[1] All names in this article have been anonymized in order to protect the people involved from unwanted publicity. This is also the reason the names of the settlements in which my ethnographic fieldwork took place are not revealed. It is obvious, however, that anonymity cannot be ensured for the film or photographic material. All people being filmed or photographed were informed about my research purposes and agreed to participate. I also got ethical clearance for the participation of children in my research through their parents and school teachers. Participation in my research was optional and anybody could quit at any time. My deep interest in and solidarity with the Landless Movement quickly created an atmosphere of trust between me and the people involved in my research.

[2] According to Risso et al., such a scene is part of what can be called childhood in and of the countryside (Risso et al., 2006).

[3] Acerola is otherwise called West Indian cherry or wild crapemyrtle.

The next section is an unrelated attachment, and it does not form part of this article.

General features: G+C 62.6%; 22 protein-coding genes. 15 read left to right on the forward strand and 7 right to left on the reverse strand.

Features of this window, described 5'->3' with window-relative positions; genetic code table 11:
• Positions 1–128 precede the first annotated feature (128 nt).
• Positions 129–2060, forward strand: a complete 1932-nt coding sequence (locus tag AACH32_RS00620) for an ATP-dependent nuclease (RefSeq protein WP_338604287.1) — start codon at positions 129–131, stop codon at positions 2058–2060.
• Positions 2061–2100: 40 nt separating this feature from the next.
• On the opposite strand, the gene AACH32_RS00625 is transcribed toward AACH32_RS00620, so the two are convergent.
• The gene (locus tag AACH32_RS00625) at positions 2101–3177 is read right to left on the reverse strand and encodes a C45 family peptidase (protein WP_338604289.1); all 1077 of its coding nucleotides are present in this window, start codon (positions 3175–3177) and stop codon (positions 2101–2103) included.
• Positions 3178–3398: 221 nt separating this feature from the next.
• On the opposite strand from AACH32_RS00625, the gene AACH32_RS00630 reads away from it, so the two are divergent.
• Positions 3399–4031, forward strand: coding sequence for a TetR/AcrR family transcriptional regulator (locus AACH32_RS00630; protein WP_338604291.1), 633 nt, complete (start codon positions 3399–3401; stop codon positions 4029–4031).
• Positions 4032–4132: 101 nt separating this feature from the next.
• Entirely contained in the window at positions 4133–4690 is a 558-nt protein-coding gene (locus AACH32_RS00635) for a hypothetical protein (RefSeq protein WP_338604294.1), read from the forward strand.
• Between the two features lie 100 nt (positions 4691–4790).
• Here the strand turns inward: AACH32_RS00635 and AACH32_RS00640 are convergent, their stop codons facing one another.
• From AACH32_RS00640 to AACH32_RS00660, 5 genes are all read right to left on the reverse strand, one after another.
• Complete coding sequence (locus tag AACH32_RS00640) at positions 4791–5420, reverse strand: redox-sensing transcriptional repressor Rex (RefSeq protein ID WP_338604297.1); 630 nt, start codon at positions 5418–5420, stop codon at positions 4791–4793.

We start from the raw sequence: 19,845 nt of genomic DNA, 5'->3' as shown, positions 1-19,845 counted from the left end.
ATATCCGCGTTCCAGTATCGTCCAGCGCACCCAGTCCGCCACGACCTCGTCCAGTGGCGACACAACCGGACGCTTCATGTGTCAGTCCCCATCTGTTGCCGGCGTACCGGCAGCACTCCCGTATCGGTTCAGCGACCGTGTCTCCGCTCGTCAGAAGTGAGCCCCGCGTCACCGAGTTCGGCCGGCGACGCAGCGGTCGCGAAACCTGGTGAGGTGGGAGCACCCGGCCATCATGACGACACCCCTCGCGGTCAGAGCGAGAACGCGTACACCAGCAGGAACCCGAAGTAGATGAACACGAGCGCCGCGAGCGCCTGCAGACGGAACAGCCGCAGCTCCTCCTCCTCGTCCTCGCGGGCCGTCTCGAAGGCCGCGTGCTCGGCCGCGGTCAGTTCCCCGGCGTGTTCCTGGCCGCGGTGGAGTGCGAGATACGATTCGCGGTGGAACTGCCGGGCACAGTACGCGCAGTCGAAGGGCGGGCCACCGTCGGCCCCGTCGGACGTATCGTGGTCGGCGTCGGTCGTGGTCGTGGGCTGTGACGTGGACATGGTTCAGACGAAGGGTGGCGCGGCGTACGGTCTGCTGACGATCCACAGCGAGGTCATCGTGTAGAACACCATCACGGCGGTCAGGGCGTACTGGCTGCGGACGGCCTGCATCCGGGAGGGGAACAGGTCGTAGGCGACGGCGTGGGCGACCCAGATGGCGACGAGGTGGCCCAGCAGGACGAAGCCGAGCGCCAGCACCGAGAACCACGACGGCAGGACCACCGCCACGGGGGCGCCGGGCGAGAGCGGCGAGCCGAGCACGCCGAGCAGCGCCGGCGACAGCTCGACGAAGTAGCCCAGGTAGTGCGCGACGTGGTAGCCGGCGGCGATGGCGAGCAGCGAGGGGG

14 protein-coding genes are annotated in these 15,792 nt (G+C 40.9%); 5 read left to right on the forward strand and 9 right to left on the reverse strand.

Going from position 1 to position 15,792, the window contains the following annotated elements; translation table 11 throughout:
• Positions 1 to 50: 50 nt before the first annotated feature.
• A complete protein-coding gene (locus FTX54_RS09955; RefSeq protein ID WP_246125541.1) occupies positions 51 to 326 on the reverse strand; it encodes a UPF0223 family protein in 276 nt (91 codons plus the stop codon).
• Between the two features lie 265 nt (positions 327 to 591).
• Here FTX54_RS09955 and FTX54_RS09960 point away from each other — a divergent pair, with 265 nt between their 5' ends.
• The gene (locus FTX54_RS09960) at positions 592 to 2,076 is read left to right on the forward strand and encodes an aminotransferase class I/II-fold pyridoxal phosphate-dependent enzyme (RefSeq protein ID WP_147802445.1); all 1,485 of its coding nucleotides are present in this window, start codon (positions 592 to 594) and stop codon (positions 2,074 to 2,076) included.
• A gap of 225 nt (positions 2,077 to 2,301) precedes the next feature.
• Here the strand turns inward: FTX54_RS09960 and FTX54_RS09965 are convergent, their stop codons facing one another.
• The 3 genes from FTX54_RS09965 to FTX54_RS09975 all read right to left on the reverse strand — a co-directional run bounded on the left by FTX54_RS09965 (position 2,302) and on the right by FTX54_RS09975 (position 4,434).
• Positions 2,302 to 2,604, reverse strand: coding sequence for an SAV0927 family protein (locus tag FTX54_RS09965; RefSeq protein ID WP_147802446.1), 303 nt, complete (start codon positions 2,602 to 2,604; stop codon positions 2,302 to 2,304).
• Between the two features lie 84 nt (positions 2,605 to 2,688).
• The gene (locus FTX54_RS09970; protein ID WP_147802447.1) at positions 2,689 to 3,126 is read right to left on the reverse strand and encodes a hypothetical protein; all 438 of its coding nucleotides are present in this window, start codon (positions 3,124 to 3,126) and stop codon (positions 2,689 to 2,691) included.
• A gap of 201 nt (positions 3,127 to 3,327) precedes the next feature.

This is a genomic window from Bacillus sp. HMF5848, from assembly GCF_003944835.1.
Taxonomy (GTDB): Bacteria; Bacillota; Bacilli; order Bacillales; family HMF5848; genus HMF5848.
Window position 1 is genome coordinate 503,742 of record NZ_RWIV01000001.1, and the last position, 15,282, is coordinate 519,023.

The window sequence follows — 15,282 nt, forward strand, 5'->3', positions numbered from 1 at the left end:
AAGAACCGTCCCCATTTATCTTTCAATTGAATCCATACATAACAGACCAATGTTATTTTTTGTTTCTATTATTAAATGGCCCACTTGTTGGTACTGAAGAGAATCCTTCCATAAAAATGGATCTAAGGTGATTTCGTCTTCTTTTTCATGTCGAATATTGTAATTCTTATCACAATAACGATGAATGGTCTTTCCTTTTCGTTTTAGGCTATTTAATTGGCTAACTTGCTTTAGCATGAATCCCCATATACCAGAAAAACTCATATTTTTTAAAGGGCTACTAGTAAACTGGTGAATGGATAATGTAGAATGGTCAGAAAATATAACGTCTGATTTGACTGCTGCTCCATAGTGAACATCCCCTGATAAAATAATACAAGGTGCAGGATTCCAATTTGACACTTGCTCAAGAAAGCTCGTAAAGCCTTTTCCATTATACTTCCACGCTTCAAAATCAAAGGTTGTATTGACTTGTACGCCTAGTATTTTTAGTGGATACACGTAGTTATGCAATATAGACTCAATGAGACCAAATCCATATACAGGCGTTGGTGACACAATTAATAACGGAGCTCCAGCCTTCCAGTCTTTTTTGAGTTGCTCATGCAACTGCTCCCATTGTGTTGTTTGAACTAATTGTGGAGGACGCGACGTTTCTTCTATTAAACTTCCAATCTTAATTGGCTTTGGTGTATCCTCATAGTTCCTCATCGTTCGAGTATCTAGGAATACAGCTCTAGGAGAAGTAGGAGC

[4] Even if the Landless Worker’s Movement was conceived from the very beginning as a single, centrally organized movement, one can find huge differences between the various Landless Worker’s settlements and encampments all over Brazil. They each have their own local history, population mix, geographical characteristics, and even differ in their ideological preferences, their relations to state representatives and institutions, and their association with the central Landless Worker’s leadership. This article restricts itself to the study of the Landless Movement in Espírito Santo. Research materials from other regions were also collected for purposes of general comparison during my fieldwork. For general information in English about the Landless Worker’s Movement, its history, and its political and educational aspirations, see (Kane, 2000). In Portuguese one can find an overview of the history of colonization and economic development in Espírito Santo until 1975: Gomes, 2005, from 1976 until 1995/6, including details about the area’s main agribusiness of Aracruz and statistic data, here: Casali & Pizetta, 2005. Situated in this context, an overview of the Landless Workers’ occupations in Espírito Santo, with a detailed presentation of their spatial and various quantitative dimensions, is provided here: Pizetta & Souza, 2005a. Pizetta & Souza (2005b) also offer a detailed presentation of the history of the Landless Worker’s Movement in Espírito Santo in its different phases: the first steps from 1983-1985; the constitution of the movement at Espírito Santo, 1985-1988; further conflicts and repression,1989-1991; new fights, 1992-1994; the establishment and expansion of the movement, 1995-2002; and the Landless Movement under the Lula government from 2003- 2005. The study presented here takes place in 2010 and explores developments that follow the history presented by Pizetta & Souza.